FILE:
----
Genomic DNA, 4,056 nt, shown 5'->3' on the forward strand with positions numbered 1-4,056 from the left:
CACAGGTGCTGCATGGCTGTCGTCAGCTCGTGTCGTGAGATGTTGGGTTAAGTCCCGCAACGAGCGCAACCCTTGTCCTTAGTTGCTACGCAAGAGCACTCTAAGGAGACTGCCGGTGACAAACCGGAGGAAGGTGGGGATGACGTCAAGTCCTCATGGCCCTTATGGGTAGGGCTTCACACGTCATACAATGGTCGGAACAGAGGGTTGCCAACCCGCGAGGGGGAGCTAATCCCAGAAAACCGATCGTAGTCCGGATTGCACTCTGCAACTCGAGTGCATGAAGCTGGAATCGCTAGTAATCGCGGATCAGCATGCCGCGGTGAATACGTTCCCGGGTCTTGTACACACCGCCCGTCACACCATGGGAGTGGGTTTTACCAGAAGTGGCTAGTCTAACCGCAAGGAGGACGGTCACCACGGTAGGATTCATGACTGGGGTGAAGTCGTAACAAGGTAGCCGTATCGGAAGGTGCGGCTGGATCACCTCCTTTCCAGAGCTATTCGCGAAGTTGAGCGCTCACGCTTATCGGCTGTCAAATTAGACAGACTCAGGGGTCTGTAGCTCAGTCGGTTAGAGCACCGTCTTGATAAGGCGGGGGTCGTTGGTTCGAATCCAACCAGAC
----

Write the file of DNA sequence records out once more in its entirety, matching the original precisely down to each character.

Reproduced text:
Genomic DNA, 4,056 nt, shown 5'->3' on the forward strand with positions numbered 1-4,056 from the left:
CACAGGTGCTGCATGGCTGTCGTCAGCTCGTGTCGTGAGATGTTGGGTTAAGTCCCGCAACGAGCGCAACCCTTGTCCTTAGTTGCTACGCAAGAGCACTCTAAGGAGACTGCCGGTGACAAACCGGAGGAAGGTGGGGATGACGTCAAGTCCTCATGGCCCTTATGGGTAGGGCTTCACACGTCATACAATGGTCGGAACAGAGGGTTGCCAACCCGCGAGGGGGAGCTAATCCCAGAAAACCGATCGTAGTCCGGATTGCACTCTGCAACTCGAGTGCATGAAGCTGGAATCGCTAGTAATCGCGGATCAGCATGCCGCGGTGAATACGTTCCCGGGTCTTGTACACACCGCCCGTCACACCATGGGAGTGGGTTTTACCAGAAGTGGCTAGTCTAACCGCAAGGAGGACGGTCACCACGGTAGGATTCATGACTGGGGTGAAGTCGTAACAAGGTAGCCGTATCGGAAGGTGCGGCTGGATCACCTCCTTTCCAGAGCTATTCGCGAAGTTGAGCGCTCACGCTTATCGGCTGTCAAATTAGACAGACTCAGGGGTCTGTAGCTCAGTCGGTTAGAGCACCGTCTTGATAAGGCGGGGGTCGTTGGTTCGAATCCAACCAGAC